In the last few days, the German media and German politicians have been on an angry rampage against America’s Terrorist Finance Tracking Program (TFTP). The cause for their agitation are reports that the EU plans to continue permitting U.S. intelligence agencies access to some of the bank transfer data stored by the inter-bank network SWIFT.
“In a ‘blitz’ action,” the margin of maneuver of U.S. terror-investigators is supposed to have been “massively extended.” The talk is of “highly-sensitive bank data” and of “American snoops [Schnüfflern]” who will be permitted “to spy on the entire range of transactions.” There is supposedly no dependable legal basis for the program and one “fears abuse.” All of the above according to Spiegel Online in an article titled “EU Allows the U.S. to Spy on Bank Accounts”.
On the nightly news on Germany’s ZDF public television, star news presenter Klaus Kleber felt that it was relevant to inform his audience that the SWIFT server in the USA is located “right nearby” the CIA headquarters. ZDF’s “terrorism expert” Elmar Theveßen could placidly affirm that only a single arrest had ever been facilitated by the program.
Horst Seehofer, governor of Bavaria and head of Bavaria’s Christian Social Union (CSU), describes the EU concessions as an “absolute abomination [Unding]” and a “scandal.” Guido Westerwelle, chair of Germany’s economically liberal Free Democratic Party (FDP), deems the TFTP to be “completely unacceptable” and has demanded that “the project must be stopped.” Peter Schaar, Germany’s federal commissioner for data protection, believes that “the Americans” will in the future also be monitoring bank transfers from Hamburg to Cologne. Green Party politician Daniel Cohn-Bendit went so far as to warn of a “putsch” against the project in the European parliament. Old habits die hard.
Even for German standards, it is remarkable how unscrupulously falsehoods are being fired off at readers and television viewers. What an amazing concentration of paranoia, hysteria, and ignorance.
The TFTP is a program that the U.S. established in 2001 with Belgium, Spain, and other European countries, in order to trace the money flows of terror networks. The program was initially kept secret. No laws were broken and extensive precautionary measures were taken in order to assure that civil rights would not be violated. A super power’s military might is no help to it in the fight against terror networks. The conflict is not about destroying armies, but rather terror cells. The challenge is to identify the latter. In this connection, intelligence on money flows -– on the origins of payments that known or suspected terrorists receive, or on the destination of payments from known terror sponsors –- is of existential importance. Thanks to TFTP, it has been possible to uncover the ties between potential terrorists and their sponsors by following money flows.
In 2006, the New York Times made the program public, despite the urgent appeals of the American administration, leading senators from both the Republican and Democratic parties, and the chair of the 9/11 Commission. Obsessed by its hostility to the Bush administration, in so doing, the Times undermined the program’s effectiveness and thereby, yet again, the security of both the United States and other countries.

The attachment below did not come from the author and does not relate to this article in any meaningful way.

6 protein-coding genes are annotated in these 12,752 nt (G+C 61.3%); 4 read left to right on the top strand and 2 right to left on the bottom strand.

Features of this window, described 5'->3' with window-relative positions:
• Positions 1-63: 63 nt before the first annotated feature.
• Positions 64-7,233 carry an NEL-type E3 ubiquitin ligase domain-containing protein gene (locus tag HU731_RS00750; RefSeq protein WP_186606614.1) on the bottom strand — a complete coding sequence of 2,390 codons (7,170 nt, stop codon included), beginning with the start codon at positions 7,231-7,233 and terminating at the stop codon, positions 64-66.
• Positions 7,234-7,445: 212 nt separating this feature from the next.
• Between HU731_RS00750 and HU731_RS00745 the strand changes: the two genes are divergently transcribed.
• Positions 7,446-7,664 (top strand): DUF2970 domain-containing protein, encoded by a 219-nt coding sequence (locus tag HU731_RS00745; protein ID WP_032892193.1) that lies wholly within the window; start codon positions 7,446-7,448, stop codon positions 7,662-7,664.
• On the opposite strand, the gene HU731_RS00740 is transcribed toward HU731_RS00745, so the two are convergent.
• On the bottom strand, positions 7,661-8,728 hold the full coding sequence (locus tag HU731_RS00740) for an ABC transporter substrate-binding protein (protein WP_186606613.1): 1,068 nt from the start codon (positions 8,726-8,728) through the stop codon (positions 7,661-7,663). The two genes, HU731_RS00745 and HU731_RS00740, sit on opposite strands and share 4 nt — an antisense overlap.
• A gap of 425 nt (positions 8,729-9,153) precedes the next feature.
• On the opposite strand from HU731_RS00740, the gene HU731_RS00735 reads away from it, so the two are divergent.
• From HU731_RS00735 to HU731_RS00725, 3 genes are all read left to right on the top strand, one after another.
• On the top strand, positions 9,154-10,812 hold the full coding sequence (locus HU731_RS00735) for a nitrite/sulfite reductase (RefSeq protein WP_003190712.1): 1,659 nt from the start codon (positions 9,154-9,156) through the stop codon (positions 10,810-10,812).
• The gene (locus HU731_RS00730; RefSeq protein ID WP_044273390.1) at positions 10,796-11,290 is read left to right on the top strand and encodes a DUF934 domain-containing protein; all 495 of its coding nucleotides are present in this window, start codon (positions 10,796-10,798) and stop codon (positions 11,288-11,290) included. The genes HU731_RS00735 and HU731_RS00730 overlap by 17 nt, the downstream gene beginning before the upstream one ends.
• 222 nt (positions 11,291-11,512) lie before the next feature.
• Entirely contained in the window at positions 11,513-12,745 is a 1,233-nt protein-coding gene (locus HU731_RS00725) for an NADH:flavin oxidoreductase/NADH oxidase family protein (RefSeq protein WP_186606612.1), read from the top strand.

Before the Times revealed the program, TFTP had contributed to the uncovering of numerous terrorist cells and al-Qaeda money-laundering operations. It had also made possible the arrest of top terrorist Riduan Isamuddin, sometimes known as the “Osama bin Laden of Southeast Asia.” Isamuddin was one of the principal organizers of the 2002 Bali bombings, in which over 200 people were killed. On the background of these facts, it is not hard to form a proper estimation of the quality of the aforesaid ZDF “terrorism expert” who mentions none of these details and speaks only of an unspecified “single arrest.” Without TFTP, the mass murderer Isamuddin would still be at large. This is apparently no problem as far as Elmar Theveßen is concerned –- since, after all, personal data protection is also involved.
ZDF news presenter Klaus Kleber introduced the subject of TFTP on Monday’s nightly news by asking his audience: “Did you know that the CIA is watching every time you transfer money to Spain?” As even the New York Times admitted in its June 2006 article, the program is limited to “tracing transactions of people suspected of having ties to al-Qaeda.” So it is not a matter of “your” money transfers “to Spain,” much less of every one of them.
Intelligence agents are only permitted to request data from SWIFT when they are in possession of information linking particular persons to al-Qaeda. They are required to document the relevant information each time they make a request and to archive the data resulting from their searches. A board of independent auditors from several banks checks the search requests, in order to guarantee that only the transactions of terror suspects are being traced. All use of the data for the purpose of combating anything other than terror-related crime is forbidden, including, for instance, drug trafficking, money laundering, and tax evasion.
The previous American administration had, moreover, informed leading senators from both parties as well as the 9/11 Commission about the program.
The German public is being kept completely in the dark concerning the facts about TFTP and the relevant background. This represents a major failure of the German news media and of German politicians, who are expressing their opinions while evidently understanding nothing about the program. Of course, Germans do not have to buy Spiegel. But the dumbing down of the German public by ZDF is paid for by the taxpayers themselves!
The above article first appeared in German on Joachim Steinhöfel’s blog here. The English translation is by John Rosenthal.